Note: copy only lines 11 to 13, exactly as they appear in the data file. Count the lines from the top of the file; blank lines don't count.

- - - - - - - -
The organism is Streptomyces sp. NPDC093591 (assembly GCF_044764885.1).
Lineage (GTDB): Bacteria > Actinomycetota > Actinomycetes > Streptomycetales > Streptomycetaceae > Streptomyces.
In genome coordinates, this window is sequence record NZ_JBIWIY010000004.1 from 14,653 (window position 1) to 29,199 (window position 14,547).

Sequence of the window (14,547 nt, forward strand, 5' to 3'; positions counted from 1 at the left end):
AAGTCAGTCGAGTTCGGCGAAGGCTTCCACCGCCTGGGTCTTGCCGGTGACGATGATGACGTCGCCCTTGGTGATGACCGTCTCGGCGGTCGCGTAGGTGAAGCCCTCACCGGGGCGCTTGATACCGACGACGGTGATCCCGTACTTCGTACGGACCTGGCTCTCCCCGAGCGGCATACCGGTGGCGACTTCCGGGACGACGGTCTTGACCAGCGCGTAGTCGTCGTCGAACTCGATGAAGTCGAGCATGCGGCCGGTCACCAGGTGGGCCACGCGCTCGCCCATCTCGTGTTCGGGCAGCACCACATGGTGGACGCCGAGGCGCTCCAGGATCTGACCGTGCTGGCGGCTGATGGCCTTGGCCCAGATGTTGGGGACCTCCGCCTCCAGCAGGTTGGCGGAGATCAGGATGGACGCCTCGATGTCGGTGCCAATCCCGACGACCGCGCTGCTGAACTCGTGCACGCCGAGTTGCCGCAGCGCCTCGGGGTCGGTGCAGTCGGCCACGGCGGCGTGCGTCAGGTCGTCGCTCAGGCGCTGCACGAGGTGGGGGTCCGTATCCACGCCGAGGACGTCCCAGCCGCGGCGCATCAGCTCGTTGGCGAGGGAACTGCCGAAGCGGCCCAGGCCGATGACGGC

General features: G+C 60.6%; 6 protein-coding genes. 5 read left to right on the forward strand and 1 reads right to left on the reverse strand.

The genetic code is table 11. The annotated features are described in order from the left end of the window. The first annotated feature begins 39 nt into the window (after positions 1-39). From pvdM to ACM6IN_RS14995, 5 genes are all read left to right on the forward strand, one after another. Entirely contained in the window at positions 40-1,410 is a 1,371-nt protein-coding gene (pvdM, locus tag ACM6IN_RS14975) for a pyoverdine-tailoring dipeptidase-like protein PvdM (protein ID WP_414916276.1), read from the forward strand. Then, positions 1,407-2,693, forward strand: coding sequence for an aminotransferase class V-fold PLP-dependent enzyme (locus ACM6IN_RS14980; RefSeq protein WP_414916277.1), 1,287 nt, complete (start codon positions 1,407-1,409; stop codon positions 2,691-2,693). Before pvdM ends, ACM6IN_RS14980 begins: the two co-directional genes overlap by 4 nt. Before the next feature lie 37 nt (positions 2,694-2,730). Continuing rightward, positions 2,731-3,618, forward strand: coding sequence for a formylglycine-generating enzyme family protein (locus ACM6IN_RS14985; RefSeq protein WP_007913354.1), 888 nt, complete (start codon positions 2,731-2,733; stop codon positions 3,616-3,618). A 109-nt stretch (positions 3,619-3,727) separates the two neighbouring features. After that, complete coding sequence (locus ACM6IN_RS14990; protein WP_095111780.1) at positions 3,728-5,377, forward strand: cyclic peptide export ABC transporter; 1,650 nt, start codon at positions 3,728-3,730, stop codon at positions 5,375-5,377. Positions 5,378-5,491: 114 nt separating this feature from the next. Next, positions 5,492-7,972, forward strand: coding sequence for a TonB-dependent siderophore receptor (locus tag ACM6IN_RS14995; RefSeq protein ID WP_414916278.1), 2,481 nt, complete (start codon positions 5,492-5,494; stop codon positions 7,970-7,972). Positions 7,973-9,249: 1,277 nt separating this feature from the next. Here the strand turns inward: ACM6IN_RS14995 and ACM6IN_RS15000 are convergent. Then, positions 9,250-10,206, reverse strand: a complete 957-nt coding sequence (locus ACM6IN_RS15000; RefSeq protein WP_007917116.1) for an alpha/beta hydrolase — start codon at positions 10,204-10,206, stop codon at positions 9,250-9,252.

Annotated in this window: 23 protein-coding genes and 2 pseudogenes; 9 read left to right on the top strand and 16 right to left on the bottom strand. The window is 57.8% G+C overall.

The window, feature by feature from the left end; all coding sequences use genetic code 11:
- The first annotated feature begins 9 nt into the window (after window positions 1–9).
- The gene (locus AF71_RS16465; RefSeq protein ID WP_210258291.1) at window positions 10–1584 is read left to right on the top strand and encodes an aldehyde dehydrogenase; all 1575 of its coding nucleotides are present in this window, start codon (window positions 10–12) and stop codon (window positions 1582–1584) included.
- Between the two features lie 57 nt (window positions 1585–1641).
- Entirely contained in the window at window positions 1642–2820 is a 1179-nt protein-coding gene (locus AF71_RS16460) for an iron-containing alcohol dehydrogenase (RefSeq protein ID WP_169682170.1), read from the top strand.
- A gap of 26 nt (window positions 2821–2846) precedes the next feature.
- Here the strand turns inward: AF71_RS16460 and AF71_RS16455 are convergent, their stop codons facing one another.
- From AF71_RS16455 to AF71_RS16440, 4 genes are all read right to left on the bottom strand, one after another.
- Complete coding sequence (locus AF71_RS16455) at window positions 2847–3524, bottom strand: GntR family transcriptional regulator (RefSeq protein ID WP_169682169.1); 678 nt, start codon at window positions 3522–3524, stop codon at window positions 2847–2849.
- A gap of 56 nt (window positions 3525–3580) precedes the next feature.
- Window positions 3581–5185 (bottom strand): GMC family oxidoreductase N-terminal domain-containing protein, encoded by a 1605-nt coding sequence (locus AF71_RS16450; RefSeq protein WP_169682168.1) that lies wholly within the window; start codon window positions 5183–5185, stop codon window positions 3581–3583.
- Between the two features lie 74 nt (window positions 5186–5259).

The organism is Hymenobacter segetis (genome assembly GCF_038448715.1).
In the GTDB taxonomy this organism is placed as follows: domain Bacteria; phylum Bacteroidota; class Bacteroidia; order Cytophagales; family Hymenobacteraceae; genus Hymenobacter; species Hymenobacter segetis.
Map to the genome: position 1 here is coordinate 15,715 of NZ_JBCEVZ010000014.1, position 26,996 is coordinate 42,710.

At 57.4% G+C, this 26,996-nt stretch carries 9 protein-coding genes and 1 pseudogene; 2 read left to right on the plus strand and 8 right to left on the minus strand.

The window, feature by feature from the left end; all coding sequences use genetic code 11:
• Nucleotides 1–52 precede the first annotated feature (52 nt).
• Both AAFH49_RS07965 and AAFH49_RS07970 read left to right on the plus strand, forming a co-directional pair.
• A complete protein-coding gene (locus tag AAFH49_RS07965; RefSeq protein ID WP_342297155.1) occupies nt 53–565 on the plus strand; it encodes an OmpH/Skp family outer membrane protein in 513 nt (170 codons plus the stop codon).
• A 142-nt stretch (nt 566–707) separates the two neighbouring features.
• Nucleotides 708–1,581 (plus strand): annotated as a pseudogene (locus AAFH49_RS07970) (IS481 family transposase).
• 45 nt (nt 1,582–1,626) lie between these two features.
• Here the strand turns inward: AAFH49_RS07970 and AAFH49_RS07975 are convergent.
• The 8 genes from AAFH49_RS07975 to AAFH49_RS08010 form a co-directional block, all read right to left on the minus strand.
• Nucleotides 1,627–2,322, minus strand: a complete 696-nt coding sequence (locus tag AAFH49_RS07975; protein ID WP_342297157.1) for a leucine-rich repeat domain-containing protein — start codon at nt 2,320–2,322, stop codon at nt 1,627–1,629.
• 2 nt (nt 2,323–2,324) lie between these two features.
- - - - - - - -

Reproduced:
- The gene (locus AF71_RS16465; RefSeq protein ID WP_210258291.1) at window positions 10–1584 is read left to right on the top strand and encodes an aldehyde dehydrogenase; all 1575 of its coding nucleotides are present in this window, start codon (window positions 10–12) and stop codon (window positions 1582–1584) included.
- Between the two features lie 57 nt (window positions 1585–1641).
- Entirely contained in the window at window positions 1642–2820 is a 1179-nt protein-coding gene (locus AF71_RS16460) for an iron-containing alcohol dehydrogenase (RefSeq protein ID WP_169682170.1), read from the top strand.